Lipid homeostasis is essential for cell function and disruptions to lipid homeostasis lead to disease. Elevated serum cholesterol is a primary risk factor for heart disease and atherosclerosis, a leading killer of adults in the United States. Fatt acid and triglyceride accumulation in the liver causes fatty liver that frequently progresses to non-alcoholic steatohepatitis, liver cirrhosis and cancer. Type II diabetes mellitus is a major ris factor for developing fatty liver as excess serum glucose is converted into fatty acid by the liver Alarmingly, diabetes is projected to affect one-quarter of the U.S. population by 2050. Knowing how cellular lipid homeostasis is regulated will identify therapeutic opportunities for these increasingly common diseases. Membrane-bound, basic helix-loop-helix leucine zipper transcription factors called sterol regulatory element-binding proteins (SREBPs) are the central regulators of cellular lipid homeostasis, controlling synthesis and uptake of cholesterol, fatty acids, and triglycerides. Using fission yeast, we discovered that the SREBP pathway is conserved in fungi, controlling adaptation to low oxygen in addition to lipid homeostasis. Fission yeast SREBP is proteolytically activated through a novel pathway that requires the Golgi Dsc E3 ligase and the AAA-ATPase Cdc48. Our studies in Cryptococcus neoformans and in Aspergillus fumigatus by others demonstrated that this oxygen-responsive pathway is conserved across fungal phyla, and that the SREBP pathway is essential for virulence in these important opportunistic human fungal pathogens. Thus, our studies impact research of lipid homeostasis, protein and degradation, and fungal pathogenesis. In this proposal, we will continue our studies of the SREBP pathway and the Dsc E3 ligase to understand how cells regulate lipid homeostasis in response to changes in environmental oxygen. We hypothesize that the Dsc E3 ligase ubiquitinates SREBP in the Golgi to target it to Rbd2-Cdc48 for cleavage and membrane release. To test this hypothesis, we propose the following specific aims:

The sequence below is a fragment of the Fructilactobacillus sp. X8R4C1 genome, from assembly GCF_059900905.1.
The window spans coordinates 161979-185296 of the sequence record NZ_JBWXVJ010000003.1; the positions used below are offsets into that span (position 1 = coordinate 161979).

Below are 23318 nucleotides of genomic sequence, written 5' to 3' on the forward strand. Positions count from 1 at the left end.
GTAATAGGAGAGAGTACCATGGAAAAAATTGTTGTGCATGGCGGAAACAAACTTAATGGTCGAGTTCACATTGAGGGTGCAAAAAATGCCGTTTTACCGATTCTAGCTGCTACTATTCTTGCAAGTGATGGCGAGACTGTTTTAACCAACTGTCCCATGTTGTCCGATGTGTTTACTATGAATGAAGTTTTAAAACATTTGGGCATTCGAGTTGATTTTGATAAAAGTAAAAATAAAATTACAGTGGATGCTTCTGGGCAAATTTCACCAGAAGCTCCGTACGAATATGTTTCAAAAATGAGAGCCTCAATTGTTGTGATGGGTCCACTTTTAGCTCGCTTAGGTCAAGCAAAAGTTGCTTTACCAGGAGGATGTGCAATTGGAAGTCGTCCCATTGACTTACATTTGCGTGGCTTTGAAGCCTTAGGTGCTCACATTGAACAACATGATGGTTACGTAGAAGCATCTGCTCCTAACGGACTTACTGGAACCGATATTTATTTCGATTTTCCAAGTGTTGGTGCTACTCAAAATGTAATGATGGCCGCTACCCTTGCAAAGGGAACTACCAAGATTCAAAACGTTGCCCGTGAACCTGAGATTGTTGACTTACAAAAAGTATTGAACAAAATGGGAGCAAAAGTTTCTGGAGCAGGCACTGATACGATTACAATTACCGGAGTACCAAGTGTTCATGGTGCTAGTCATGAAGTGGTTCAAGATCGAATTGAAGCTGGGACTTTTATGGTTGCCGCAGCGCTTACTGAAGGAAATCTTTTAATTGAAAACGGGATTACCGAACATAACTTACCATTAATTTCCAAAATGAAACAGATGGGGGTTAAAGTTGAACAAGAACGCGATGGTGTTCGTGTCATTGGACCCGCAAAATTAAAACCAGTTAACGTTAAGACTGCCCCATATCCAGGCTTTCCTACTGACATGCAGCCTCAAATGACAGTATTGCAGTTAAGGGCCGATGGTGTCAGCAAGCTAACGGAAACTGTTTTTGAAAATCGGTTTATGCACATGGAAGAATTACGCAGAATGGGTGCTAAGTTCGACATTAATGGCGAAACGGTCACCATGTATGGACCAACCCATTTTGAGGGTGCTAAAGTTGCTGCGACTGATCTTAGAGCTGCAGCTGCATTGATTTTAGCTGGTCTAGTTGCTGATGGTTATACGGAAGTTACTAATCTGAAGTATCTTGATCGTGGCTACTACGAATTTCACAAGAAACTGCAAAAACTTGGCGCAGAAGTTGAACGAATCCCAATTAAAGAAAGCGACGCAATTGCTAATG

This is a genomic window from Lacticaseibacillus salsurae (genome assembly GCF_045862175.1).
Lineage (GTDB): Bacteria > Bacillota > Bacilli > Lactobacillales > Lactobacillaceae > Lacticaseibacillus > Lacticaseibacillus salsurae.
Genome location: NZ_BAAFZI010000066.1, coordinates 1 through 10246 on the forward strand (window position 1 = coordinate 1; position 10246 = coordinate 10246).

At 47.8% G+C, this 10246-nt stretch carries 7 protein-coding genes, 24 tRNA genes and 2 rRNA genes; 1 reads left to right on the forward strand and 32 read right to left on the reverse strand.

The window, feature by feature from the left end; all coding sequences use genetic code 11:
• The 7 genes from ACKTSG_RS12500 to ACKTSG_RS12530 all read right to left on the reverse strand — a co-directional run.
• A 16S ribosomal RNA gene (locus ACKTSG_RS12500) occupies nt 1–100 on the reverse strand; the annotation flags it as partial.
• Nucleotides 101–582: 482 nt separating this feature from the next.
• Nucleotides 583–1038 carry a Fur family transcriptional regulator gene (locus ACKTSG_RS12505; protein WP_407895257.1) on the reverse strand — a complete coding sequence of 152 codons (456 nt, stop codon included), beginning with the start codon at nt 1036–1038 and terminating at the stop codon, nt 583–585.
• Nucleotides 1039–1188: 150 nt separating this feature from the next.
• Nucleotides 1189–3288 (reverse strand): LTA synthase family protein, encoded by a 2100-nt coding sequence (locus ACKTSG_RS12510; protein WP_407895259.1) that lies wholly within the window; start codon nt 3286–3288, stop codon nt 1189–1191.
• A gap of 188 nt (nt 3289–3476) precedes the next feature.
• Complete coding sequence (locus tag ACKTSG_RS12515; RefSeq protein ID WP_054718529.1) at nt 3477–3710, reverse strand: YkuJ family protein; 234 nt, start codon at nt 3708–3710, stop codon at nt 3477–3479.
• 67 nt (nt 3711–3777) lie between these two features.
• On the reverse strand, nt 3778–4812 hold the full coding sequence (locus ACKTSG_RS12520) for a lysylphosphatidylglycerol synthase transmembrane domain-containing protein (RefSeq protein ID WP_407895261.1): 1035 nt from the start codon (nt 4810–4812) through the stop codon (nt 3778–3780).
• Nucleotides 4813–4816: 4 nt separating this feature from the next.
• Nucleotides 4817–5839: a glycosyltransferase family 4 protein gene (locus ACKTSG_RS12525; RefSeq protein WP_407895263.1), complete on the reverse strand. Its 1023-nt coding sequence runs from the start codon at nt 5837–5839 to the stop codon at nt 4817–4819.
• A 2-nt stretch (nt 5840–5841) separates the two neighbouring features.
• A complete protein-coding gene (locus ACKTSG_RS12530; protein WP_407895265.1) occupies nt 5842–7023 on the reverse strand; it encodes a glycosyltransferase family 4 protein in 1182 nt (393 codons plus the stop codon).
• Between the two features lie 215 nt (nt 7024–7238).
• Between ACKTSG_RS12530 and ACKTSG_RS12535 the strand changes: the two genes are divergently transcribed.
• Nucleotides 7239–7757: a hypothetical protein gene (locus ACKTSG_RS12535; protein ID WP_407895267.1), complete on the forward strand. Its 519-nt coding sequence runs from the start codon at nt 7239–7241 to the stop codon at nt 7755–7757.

AIM 1. TO IDENTIFY REQUIREMENTS FOR SREBP BINDING TO DSC E3 LIGASE.
AIM 2. TO TEST WHETHER CLEAVAGE REQUIRES SREBP UBIQUITINATION.
AIM 3. TO TEST WHETHER RBD2 IS A SREBP PROTEASE.
AIM 4. TO DETERMINE THE FUNCTION OF CDC48 IN SREBP CLEAVAGE. The long-term goal of this project is to use fission yeast as a discovery tool to identify new mechanisms for regulation of SREBPs in mammalian cells and new targets for SREBP pathway inhibition toward treatments of fungal disease. To date, our work has highlighted environmental oxygen as a key regulator of lipid synthesis. The expectation is that our proposed studies will describe new mechanisms for how SREBPs are recognized by E3 ligases for ubiquitination and by rhomboid proteases for cleavage advancing our understanding of the SREBP pathway and diseases of lipid homeostasis.
Lipid homeostasis is essential for cell function and disruptions to lipid homeostasis lead to common diseases that are public health imperatives in the United States. Elevated serum cholesterol is a primary risk factor for heart disease, and diabetes causes fatty liver that frequently progresses to liver cirrhosis and cancer. This proposal seeks to understand the function and regulation of the SREBP transcription factors that control lipid homeostasis, thereby identifying new points for prevention and therapeutic intervention for these widespread diseases.
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